The past six years of survey data I've amassed shows a continuing trend toward part-time CAD managers being pressured to lower overhead, perform more work, and do whatever it takes to keep their users working. This pressure to be billable means CAD managers are more haggard and hurried and have less time to do the standards and development work that could really make users more productive. You can expect more of the same in 2008.

So, how can you make this pressure work for you? Here are a couple of ideas:

Tell your boss about your problems. It does lit-tle good to suffer in silence, so talk to your manager about the time pressures you're under. He or she may be unaware of the magnitude of the problem.

Work on cost-saving ideas. Show your management your ideas for generating savings so that it can see the benefits of CAD management. If you can show that the standards and development work you do can save a ton of money, management will be more likely to let you do the work.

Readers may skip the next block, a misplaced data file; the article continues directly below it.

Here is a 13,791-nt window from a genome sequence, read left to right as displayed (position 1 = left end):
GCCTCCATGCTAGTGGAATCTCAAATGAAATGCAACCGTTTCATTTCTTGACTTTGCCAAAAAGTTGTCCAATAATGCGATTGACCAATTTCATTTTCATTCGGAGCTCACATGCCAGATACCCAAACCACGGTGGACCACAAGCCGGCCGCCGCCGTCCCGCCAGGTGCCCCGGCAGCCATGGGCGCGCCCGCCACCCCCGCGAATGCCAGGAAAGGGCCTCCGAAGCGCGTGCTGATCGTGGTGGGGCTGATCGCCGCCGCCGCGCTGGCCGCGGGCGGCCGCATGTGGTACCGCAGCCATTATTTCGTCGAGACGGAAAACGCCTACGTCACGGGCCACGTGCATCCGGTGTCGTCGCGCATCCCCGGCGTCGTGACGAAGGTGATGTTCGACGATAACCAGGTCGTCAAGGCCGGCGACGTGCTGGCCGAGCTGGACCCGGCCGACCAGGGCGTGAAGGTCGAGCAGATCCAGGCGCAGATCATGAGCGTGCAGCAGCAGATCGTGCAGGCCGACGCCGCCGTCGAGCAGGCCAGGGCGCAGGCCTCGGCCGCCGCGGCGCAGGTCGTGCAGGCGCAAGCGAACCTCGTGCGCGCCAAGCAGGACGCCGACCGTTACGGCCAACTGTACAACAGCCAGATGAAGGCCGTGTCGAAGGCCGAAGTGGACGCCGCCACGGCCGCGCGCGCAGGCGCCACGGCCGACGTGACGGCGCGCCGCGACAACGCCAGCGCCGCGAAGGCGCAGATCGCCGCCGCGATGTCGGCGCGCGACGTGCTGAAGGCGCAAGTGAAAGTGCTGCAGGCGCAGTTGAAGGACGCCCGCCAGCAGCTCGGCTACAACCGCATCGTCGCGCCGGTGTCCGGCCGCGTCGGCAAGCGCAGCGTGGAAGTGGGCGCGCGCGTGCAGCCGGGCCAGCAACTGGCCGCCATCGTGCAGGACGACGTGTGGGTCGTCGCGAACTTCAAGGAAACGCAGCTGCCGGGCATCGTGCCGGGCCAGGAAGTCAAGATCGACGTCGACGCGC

Turn overhead into billable time. Doing a project kickoff meeting? Get the project manager to pay for your time while doing so. Creating a custom program for the electrical department? Ask to apply your time toward a project that benefits from the programming. Don't just accept overhead, fight back and make your time billable.

Summing Up

Being a CAD manager isn't getting any easier, but you probably knew that. You'll still have to navigate the minefield of hardware, software, and budgeting just as you have in years past but under greater pressure than ever. If you can sell the value of CAD management to your senior management and find creative ways to reduce overhead time costs, you should be able to thrive in today's changing marketplace.

No matter how much pressure I'm under, I still find CAD management a fascinating job that's never dull.


About the Author: Robert Green

Robert Green